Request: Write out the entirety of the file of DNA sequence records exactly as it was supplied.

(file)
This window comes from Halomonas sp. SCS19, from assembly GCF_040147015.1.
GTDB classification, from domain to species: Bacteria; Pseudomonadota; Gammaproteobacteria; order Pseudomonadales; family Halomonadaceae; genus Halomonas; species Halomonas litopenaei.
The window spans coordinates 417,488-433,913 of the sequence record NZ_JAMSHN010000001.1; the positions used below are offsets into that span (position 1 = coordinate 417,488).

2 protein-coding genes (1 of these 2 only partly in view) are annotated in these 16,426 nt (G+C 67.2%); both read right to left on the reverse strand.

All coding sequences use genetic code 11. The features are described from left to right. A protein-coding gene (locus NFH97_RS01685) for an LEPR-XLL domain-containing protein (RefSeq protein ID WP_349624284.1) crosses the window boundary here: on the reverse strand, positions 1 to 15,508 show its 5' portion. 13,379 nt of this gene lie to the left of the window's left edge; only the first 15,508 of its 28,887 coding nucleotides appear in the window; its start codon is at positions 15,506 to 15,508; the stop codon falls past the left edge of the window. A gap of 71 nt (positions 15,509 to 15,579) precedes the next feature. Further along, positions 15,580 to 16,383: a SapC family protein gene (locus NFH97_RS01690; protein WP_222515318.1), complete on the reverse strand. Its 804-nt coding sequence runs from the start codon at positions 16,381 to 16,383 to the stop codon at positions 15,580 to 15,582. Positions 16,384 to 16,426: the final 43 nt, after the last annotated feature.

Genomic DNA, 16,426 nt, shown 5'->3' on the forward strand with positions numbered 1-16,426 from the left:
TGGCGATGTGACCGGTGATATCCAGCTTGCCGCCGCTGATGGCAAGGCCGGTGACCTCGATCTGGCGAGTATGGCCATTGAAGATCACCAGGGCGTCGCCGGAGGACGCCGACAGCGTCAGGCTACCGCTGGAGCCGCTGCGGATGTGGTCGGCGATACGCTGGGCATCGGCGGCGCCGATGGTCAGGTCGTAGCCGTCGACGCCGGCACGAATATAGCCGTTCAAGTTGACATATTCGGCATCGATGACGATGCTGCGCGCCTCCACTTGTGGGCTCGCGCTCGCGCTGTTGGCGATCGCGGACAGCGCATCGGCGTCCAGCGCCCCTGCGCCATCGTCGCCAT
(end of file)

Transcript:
This window comes from Halomonas sp. SCS19, from assembly GCF_040147015.1.
GTDB classification, from domain to species: Bacteria; Pseudomonadota; Gammaproteobacteria; order Pseudomonadales; family Halomonadaceae; genus Halomonas; species Halomonas litopenaei.
The window spans coordinates 417,488-433,913 of the sequence record NZ_JAMSHN010000001.1; the positions used below are offsets into that span (position 1 = coordinate 417,488).

2 protein-coding genes (1 of these 2 only partly in view) are annotated in these 16,426 nt (G+C 67.2%); both read right to left on the reverse strand.

All coding sequences use genetic code 11. The features are described from left to right. A protein-coding gene (locus NFH97_RS01685) for an LEPR-XLL domain-containing protein (RefSeq protein ID WP_349624284.1) crosses the window boundary here: on the reverse strand, positions 1 to 15,508 show its 5' portion. 13,379 nt of this gene lie to the left of the window's left edge; only the first 15,508 of its 28,887 coding nucleotides appear in the window; its start codon is at positions 15,506 to 15,508; the stop codon falls past the left edge of the window. A gap of 71 nt (positions 15,509 to 15,579) precedes the next feature. Further along, positions 15,580 to 16,383: a SapC family protein gene (locus NFH97_RS01690; protein WP_222515318.1), complete on the reverse strand. Its 804-nt coding sequence runs from the start codon at positions 16,381 to 16,383 to the stop codon at positions 15,580 to 15,582. Positions 16,384 to 16,426: the final 43 nt, after the last annotated feature.

Genomic DNA, 16,426 nt, shown 5'->3' on the forward strand with positions numbered 1-16,426 from the left:
TGGCGATGTGACCGGTGATATCCAGCTTGCCGCCGCTGATGGCAAGGCCGGTGACCTCGATCTGGCGAGTATGGCCATTGAAGATCACCAGGGCGTCGCCGGAGGACGCCGACAGCGTCAGGCTACCGCTGGAGCCGCTGCGGATGTGGTCGGCGATACGCTGGGCATCGGCGGCGCCGATGGTCAGGTCGTAGCCGTCGACGCCGGCACGAATATAGCCGTTCAAGTTGACATATTCGGCATCGATGACGATGCTGCGCGCCTCCACTTGTGGGCTCGCGCTCGCGCTGTTGGCGATCGCGGACAGCGCATCGGCGTCCAGCGCCCCTGCGCCATCGTCGCCAT